We felt more intensity fishing this way, the method relying on mental concentration, but I grew tired of it and decided to set lines again in the main lake. By then, the sky was completely overcast. I will be honest in spite of myself, because I can seem as silly as a psychic with my ability to home in on fish by hunches, but I felt it was high time to hook up, and setting lines was the ticket. I guess it took 15 minutes. I saw line peeling from the spool quickly, and excitedly said, "Hybrid!" I grabbed the rod and set the hook. That little walleye took line faster than any other we've caught. Later, while driving home, I felt I should have handed the rod to Rick, but I hadn't reflected. In a peculiar sense, it was as if the fish was mine for finding it, but more to the point, it was a little walleye, and I still have hopes that Rick will catch larger.

It's so hard to find time.

Soon thereafter, the anchor came loose, the breeze carrying the boat, set lines dragging, and though we repositioned along the drop, at the top of it, I never felt right about the spot. Why's that? I didn't know. We cast jigs and a Binsky while waiting endlessly on the set lines, rain falling steadily, our rain jackets and rain pants on, and I caught a pickerel on a Binsky. A pickerel from deep water, odd for this species always associated with weeds. Mostly, my bad feeling for this spot involved an uncertainty of just how deep where, but that's usually the case, if maybe a little better informed. Two p.m. neared, when we would leave, and I decided we would give a spot further along the drop 15 minutes, but nothing happened.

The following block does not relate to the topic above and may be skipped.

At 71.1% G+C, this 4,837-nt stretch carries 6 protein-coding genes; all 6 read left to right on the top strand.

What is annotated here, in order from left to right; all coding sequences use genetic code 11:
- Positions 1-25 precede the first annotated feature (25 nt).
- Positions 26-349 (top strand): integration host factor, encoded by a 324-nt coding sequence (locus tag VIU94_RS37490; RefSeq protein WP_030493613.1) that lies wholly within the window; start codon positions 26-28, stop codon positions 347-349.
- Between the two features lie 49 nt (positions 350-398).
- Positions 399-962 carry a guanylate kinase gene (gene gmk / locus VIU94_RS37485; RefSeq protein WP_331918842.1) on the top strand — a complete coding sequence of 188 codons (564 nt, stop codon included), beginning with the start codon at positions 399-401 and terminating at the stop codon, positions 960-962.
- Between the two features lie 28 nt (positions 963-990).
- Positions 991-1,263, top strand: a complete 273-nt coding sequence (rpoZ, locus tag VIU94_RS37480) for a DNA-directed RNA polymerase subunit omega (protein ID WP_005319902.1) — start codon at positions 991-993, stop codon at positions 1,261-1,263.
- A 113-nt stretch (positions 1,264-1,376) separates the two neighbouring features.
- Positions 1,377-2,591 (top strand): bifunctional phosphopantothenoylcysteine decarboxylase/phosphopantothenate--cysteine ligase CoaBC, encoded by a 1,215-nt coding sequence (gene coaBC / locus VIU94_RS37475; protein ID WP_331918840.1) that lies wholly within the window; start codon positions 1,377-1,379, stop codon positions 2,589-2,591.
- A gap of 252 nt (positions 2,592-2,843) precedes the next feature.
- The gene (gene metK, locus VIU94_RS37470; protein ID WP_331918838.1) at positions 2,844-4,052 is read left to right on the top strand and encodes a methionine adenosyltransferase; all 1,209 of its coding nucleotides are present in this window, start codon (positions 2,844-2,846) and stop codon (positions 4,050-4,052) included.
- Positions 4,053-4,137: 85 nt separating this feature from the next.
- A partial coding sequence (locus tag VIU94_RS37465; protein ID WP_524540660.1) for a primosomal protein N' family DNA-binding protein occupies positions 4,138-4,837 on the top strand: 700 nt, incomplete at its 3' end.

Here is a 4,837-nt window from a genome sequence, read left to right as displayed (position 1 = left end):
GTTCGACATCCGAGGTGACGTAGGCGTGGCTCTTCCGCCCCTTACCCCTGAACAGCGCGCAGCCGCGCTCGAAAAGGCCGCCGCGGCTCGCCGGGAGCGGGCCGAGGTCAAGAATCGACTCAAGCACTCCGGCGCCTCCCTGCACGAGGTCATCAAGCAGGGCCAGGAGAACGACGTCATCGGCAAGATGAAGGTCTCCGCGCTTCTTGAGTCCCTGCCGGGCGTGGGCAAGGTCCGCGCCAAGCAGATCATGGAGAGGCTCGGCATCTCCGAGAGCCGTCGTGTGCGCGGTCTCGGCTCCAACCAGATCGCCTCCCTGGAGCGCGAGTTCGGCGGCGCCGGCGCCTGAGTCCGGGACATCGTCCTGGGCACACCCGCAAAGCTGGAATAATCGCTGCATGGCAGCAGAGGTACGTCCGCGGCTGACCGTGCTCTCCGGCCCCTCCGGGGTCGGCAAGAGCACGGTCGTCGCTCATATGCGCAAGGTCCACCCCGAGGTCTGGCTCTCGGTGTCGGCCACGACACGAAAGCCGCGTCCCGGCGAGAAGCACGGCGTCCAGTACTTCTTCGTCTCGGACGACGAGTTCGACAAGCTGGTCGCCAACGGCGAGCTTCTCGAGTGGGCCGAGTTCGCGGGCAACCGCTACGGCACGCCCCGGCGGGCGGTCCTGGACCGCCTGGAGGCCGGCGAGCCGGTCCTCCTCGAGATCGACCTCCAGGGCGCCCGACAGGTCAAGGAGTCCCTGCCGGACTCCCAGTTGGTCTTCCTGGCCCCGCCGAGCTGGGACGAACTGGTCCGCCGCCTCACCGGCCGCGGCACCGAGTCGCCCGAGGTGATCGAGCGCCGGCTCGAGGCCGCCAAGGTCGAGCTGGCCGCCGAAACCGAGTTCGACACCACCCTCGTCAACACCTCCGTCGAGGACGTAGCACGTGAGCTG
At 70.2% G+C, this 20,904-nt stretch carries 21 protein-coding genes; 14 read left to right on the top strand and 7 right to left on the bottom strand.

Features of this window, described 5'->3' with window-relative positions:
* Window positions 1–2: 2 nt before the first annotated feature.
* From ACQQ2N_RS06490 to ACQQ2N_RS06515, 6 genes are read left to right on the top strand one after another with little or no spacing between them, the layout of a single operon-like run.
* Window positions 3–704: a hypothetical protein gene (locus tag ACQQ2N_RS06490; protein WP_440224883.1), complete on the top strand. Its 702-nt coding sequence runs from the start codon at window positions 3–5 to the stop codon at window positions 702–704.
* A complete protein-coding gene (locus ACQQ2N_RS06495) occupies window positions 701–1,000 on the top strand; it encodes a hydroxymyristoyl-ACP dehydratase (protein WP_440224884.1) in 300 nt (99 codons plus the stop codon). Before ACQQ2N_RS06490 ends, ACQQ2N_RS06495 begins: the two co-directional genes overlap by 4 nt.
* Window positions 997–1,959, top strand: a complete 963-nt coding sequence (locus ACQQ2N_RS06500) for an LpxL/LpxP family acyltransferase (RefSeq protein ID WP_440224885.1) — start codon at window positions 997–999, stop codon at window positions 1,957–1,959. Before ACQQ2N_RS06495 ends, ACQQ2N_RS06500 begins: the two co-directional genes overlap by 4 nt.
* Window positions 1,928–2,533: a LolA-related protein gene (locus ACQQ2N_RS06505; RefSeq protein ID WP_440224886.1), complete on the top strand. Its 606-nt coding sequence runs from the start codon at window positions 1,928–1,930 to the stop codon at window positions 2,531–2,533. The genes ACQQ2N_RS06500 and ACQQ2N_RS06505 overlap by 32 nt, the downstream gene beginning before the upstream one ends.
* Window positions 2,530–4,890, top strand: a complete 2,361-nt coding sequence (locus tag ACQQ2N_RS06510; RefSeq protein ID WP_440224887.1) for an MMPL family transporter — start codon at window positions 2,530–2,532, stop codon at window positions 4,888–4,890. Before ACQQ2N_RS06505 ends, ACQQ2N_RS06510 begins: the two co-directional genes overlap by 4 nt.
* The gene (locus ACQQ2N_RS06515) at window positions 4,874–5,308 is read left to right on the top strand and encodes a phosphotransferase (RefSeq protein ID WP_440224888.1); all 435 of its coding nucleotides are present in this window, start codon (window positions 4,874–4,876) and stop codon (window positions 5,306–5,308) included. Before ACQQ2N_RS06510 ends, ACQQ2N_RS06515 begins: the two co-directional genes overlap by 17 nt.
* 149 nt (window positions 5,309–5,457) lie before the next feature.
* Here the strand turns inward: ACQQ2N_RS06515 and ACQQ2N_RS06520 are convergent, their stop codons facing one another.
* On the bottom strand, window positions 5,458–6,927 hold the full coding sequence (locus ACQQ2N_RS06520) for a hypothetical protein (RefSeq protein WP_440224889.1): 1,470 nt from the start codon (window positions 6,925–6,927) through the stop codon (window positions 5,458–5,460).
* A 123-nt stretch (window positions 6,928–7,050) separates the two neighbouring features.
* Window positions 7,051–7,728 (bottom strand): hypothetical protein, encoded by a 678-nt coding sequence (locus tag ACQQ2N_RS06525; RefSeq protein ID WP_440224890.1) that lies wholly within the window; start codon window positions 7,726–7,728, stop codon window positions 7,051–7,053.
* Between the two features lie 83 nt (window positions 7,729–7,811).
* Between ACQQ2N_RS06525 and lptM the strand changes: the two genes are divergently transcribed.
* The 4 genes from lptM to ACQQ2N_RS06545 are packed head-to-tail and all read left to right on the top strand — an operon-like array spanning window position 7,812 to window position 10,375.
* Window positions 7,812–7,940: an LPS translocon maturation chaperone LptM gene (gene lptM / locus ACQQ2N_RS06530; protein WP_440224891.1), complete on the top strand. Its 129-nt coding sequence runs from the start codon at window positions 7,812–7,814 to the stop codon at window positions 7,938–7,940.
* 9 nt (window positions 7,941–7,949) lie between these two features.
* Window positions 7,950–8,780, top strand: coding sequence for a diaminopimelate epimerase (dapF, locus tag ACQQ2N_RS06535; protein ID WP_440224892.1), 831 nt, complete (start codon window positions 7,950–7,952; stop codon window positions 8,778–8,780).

I introduced Rick to Laurie on our way out. I told her I hope they don't shut down. Earlier, I had introduced Rick to Joe, who told us algae blooms like this past summer's happen every summer when rain washes too much nitrate into the lakes. He's known them since he was a boy, and I find as particularly pointed evidence that they're no big deal Joe's having worked all summer on the lake through the advisory, pulling nets bare-handed, getting his arms soaked every night, never developing a rash. The state has authority. Everyone certainly knows that. But that's not to say the state is always right. Authority is often, if not usually, wrong. We the people have a voice in the state, and in this case of Lake Hopatcong's demise, I think that voice by and large went very wrong. To this day, Dow's business is down--because people are afraid of the lake. Pathetic.